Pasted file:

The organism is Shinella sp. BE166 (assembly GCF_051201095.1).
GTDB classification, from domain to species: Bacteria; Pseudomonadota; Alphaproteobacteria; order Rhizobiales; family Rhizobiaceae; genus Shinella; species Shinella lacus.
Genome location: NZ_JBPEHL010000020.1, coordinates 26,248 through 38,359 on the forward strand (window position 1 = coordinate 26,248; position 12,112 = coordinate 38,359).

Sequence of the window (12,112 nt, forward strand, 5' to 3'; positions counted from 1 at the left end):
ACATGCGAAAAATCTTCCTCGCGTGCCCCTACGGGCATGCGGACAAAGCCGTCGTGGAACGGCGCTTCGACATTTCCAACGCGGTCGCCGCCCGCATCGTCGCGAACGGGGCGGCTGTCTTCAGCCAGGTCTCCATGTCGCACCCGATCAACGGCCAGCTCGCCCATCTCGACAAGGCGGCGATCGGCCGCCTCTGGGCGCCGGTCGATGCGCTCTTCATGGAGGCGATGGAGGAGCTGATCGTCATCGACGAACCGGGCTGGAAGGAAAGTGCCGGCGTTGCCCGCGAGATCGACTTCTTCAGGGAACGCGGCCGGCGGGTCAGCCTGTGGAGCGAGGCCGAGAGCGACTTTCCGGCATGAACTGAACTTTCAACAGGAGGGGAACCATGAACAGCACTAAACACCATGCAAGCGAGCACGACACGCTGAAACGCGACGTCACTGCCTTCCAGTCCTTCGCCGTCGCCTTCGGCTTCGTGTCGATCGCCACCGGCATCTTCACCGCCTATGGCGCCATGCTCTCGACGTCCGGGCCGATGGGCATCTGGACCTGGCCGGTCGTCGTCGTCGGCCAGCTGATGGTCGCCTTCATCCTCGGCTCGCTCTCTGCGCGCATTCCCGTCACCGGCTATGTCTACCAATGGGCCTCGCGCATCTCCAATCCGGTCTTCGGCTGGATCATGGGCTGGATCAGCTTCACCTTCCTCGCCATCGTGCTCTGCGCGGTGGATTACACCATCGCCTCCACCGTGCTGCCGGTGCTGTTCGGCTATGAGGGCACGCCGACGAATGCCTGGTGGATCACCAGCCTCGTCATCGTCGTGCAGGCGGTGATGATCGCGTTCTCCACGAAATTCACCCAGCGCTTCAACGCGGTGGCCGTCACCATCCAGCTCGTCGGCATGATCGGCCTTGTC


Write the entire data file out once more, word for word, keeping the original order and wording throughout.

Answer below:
The organism is Shinella sp. BE166 (assembly GCF_051201095.1).
GTDB classification, from domain to species: Bacteria; Pseudomonadota; Alphaproteobacteria; order Rhizobiales; family Rhizobiaceae; genus Shinella; species Shinella lacus.
Genome location: NZ_JBPEHL010000020.1, coordinates 26,248 through 38,359 on the forward strand (window position 1 = coordinate 26,248; position 12,112 = coordinate 38,359).

Sequence of the window (12,112 nt, forward strand, 5' to 3'; positions counted from 1 at the left end):
ACATGCGAAAAATCTTCCTCGCGTGCCCCTACGGGCATGCGGACAAAGCCGTCGTGGAACGGCGCTTCGACATTTCCAACGCGGTCGCCGCCCGCATCGTCGCGAACGGGGCGGCTGTCTTCAGCCAGGTCTCCATGTCGCACCCGATCAACGGCCAGCTCGCCCATCTCGACAAGGCGGCGATCGGCCGCCTCTGGGCGCCGGTCGATGCGCTCTTCATGGAGGCGATGGAGGAGCTGATCGTCATCGACGAACCGGGCTGGAAGGAAAGTGCCGGCGTTGCCCGCGAGATCGACTTCTTCAGGGAACGCGGCCGGCGGGTCAGCCTGTGGAGCGAGGCCGAGAGCGACTTTCCGGCATGAACTGAACTTTCAACAGGAGGGGAACCATGAACAGCACTAAACACCATGCAAGCGAGCACGACACGCTGAAACGCGACGTCACTGCCTTCCAGTCCTTCGCCGTCGCCTTCGGCTTCGTGTCGATCGCCACCGGCATCTTCACCGCCTATGGCGCCATGCTCTCGACGTCCGGGCCGATGGGCATCTGGACCTGGCCGGTCGTCGTCGTCGGCCAGCTGATGGTCGCCTTCATCCTCGGCTCGCTCTCTGCGCGCATTCCCGTCACCGGCTATGTCTACCAATGGGCCTCGCGCATCTCCAATCCGGTCTTCGGCTGGATCATGGGCTGGATCAGCTTCACCTTCCTCGCCATCGTGCTCTGCGCGGTGGATTACACCATCGCCTCCACCGTGCTGCCGGTGCTGTTCGGCTATGAGGGCACGCCGACGAATGCCTGGTGGATCACCAGCCTCGTCATCGTCGTGCAGGCGGTGATGATCGCGTTCTCCACGAAATTCACCCAGCGCTTCAACGCGGTGGCCGTCACCATCCAGCTCGTCGGCATGATCGGCCTTGTC